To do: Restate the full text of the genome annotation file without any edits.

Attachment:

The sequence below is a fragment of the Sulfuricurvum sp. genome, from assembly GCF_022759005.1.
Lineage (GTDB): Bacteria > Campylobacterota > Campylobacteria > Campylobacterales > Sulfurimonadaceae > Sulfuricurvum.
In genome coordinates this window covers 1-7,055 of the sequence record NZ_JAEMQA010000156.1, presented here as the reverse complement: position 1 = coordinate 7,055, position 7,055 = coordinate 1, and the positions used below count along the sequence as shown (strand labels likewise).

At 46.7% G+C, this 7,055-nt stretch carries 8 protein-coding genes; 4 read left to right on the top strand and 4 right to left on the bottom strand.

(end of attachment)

The sequence below is a fragment of the Sulfuricurvum sp. genome, from assembly GCF_022759005.1.
Lineage (GTDB): Bacteria > Campylobacterota > Campylobacteria > Campylobacterales > Sulfurimonadaceae > Sulfuricurvum.
In genome coordinates this window covers 1-7,055 of the sequence record NZ_JAEMQA010000156.1, presented here as the reverse complement: position 1 = coordinate 7,055, position 7,055 = coordinate 1, and the positions used below count along the sequence as shown (strand labels likewise).

At 46.7% G+C, this 7,055-nt stretch carries 8 protein-coding genes; 4 read left to right on the top strand and 4 right to left on the bottom strand.